Written in Black and Wight: I Love U

0 Conversations

It's another quiz round dedicated to the Isle of Wight's dialect1.



This week is the letter U. I love U. Unfortunately as a vowel it was rather redundant with the letter 'A' all-but able to suffice for most vowel needs. Believe it or not, this week's quiz features every letter beginning with U featured in A Glossary of Isle of Wight Words by Major Henry Smith and Charles Roach Smith (1876), A Dictionary of Isle of Wight Dialect by WH Long (1886) or Isle of Wight Dialect by Jack Lavers MBE (1988).

That said, here is a brief description of the use of the words 'Um', 'Un', 'Ur' and 'Ut' according to the Smiths, although Percy Stone usually uses 'Em' and 'En' etc:

  • Um: them.
  • Un: him, of it, of him, thus:
    • Lat un alooan: let him alone.
    • There's un dree un um: there are three of them.
    • What wull ye zill un vor?: what will you sell it for ?
    • I zid noo moor un: I saw more of him.
  • Un um: of them
  • Un un: of him
  • Un ur: of her.
  • Un ut: of it.

Quick Fire Round: The Only Way is Up


Can You match the correct words from the meanings listed below?

Isle of Wight

UpalongQuarrel or disagreement
Up-on-endStepped stone block used to mount a horse
Upper-stockBe an even match for
Upper-chockFall over, suffer an upset
UptipUpright or perpendicular
UpzettenStepped wooden block used to mount a horse
Upzides Wi'Going forwards

Main Round

Isle of Wight

There are three possible answers listed for each word below, but only one is correct. Can You guess which is right?


  • Someone who doubts the existence of Father Christmas.
  • Careless or heedless.
  • Ignorant or unaware.


  • A bee trapped indoors.
  • Someone riding a unicycle.
  • Without someone's knowledge.


  • Very.
  • Posh and/or stuck up.
  • Someone opposed to the European Common Market.


  • Someone who is unusually short.
  • Travelling through the Ryde tunnel.
  • Hell.


  • Perhaps not.
  • Hapless, unlucky.
  • Unfasten.


  • Change a toilet door lock from 'Engaged' to 'Vacant'.
  • Unharness.
  • To rescue someone who is caught or trapped.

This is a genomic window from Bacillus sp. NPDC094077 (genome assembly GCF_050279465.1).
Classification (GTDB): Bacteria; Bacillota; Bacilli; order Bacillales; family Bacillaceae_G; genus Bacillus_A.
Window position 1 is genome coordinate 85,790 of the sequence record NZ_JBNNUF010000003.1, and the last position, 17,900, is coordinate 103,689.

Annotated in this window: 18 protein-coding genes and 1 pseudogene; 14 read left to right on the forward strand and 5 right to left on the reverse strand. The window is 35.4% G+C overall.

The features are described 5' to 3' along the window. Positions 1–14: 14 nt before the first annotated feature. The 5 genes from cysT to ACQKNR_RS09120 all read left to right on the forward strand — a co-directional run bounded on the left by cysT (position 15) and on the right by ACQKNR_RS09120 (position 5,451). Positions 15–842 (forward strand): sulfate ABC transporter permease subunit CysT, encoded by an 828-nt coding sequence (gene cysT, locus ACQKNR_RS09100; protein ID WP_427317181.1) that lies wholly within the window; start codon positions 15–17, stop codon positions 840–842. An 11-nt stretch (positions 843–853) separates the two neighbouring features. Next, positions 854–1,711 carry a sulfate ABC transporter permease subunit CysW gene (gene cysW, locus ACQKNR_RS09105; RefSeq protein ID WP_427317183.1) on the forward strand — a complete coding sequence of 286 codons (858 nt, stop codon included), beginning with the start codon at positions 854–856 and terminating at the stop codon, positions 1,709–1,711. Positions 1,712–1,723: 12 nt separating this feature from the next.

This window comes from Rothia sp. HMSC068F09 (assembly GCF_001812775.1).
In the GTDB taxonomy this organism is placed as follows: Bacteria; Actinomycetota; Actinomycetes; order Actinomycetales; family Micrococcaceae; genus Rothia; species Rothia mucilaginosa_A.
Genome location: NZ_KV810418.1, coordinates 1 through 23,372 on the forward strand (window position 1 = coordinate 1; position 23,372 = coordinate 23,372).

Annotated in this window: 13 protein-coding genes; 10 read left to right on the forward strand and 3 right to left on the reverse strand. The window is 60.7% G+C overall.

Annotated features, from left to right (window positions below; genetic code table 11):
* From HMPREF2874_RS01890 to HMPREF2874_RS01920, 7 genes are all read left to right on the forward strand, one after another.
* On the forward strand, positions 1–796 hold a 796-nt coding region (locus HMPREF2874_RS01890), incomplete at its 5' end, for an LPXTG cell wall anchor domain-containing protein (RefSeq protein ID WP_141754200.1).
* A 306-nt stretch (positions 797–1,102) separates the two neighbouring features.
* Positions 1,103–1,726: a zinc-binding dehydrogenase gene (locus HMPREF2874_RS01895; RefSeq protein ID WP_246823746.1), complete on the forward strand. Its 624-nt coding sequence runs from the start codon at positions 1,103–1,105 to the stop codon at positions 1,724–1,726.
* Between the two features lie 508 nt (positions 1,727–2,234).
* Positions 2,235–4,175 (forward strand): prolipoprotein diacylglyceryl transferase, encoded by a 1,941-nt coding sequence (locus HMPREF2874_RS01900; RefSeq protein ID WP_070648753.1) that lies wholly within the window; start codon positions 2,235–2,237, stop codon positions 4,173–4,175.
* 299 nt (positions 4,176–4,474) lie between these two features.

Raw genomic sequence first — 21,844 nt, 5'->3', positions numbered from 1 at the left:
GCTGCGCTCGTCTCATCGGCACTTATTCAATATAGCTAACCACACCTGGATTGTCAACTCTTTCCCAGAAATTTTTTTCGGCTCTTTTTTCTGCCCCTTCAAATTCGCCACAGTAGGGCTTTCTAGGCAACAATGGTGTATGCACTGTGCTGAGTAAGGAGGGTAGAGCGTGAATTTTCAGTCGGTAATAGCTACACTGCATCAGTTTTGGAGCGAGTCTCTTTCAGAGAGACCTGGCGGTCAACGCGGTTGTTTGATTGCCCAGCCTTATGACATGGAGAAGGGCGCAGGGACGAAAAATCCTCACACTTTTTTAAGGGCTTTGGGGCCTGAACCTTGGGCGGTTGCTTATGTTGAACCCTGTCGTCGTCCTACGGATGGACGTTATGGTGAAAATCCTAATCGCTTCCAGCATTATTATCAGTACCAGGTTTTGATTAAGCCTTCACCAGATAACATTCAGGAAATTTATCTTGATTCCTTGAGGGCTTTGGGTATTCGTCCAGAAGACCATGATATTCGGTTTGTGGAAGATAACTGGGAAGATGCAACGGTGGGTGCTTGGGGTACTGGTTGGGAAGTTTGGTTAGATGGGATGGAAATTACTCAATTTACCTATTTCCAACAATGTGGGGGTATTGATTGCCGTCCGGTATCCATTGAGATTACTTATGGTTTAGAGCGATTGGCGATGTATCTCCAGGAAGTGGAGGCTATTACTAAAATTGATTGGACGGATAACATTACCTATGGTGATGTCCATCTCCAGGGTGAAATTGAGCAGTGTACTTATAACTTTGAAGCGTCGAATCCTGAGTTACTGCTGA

• To give poor advice.
  • To be unable to read.
  • Not fully cooked.


  • To thaw.
  • To say the weather is getting very cold or be frozen.
  • To mark a trail or object with ice or snow.


  • The colour of the Solent.
  • Of.
  • An oven.

Click on the picture for the answers!

Map of the Isle of Wight in words.
A - B - C - D - E - F - G
H - I - J - K - L -
N - O - P - Q - R - S - T
A reader of the h2g2 Post
The Bluebottle Archive


11.12.17 Front Page

Back Issue Page

1Preserved in publications including A Glossary of Isle of Wight Words by Major Henry Smith and Charles Roach Smith (1876), A Dictionary of Isle of Wight Dialect by WH Long (1886), Isle of Wight Dialect by Jack Lavers MBE (1988), The Encyclopedia of Isle of Wight Words, Placenames, Legends, Books and Authors by Edward Turner (1900) and The English Dialect Dictionary ed. Joseph Wright (1906). Other works include poem A Dream of the Isle of Wight by Mrs Mary Moncrieff (1863) and Legends and Lays of the Isle of Wight by Percy Goddard Stone (1911).

Bookmark on your Personal Space

Conversations About This Entry

There are no Conversations for this Entry



Infinite Improbability Drive

Infinite Improbability Drive

Read a random Edited Entry

Written by



h2g2 is created by h2g2's users, who are members of the public. The views expressed are theirs and unless specifically stated are not those of the Not Panicking Ltd. Unlike Edited Entries, Entries have not been checked by an Editor. If you consider any Entry to be in breach of the site's House Rules, please register a complaint. For any other comments, please visit the Feedback page.

Write an Entry

"The Hitchhiker's Guide to the Galaxy is a wholly remarkable book. It has been compiled and recompiled many times and under many different editorships. It contains contributions from countless numbers of travellers and researchers."

Write an entry
Read more